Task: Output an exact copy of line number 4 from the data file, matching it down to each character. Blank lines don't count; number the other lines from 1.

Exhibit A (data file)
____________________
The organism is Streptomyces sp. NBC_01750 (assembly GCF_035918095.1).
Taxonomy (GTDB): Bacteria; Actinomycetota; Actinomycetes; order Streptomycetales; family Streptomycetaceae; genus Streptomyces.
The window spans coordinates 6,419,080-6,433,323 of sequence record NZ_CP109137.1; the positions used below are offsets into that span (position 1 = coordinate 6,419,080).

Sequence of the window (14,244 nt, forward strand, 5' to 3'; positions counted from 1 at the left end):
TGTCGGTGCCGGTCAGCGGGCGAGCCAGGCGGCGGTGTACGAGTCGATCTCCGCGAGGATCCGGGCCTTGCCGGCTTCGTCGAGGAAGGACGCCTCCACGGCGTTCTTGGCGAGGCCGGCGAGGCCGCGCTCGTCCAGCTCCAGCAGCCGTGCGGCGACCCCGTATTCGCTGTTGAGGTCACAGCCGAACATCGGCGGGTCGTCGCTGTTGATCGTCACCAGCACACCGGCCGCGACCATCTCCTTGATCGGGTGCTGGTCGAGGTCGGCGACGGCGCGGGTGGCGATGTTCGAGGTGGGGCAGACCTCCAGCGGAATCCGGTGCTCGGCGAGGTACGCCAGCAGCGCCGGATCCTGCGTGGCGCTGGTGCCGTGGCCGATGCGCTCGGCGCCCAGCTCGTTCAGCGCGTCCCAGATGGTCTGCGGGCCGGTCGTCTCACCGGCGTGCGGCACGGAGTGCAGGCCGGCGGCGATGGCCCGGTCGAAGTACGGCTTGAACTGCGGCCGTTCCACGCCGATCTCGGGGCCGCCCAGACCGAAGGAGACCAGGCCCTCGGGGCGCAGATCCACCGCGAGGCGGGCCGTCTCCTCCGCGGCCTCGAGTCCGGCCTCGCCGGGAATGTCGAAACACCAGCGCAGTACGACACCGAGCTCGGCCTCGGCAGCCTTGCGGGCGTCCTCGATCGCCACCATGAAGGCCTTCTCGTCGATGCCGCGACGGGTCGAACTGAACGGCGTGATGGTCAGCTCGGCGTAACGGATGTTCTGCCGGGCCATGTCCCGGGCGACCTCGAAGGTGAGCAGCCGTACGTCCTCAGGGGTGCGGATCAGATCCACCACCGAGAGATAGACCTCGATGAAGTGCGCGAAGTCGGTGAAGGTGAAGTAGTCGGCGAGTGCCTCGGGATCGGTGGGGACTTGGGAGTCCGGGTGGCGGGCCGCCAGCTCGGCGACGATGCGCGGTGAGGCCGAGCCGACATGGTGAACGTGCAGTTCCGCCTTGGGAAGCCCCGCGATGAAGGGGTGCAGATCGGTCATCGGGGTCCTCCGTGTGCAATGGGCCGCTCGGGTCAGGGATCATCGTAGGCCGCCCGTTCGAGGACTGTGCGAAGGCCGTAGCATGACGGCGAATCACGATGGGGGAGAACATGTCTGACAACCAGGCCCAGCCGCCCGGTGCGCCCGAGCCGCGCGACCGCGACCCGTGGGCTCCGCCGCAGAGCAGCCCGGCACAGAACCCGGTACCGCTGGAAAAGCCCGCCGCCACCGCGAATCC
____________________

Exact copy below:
Sequence of the window (14,244 nt, forward strand, 5' to 3'; positions counted from 1 at the left end):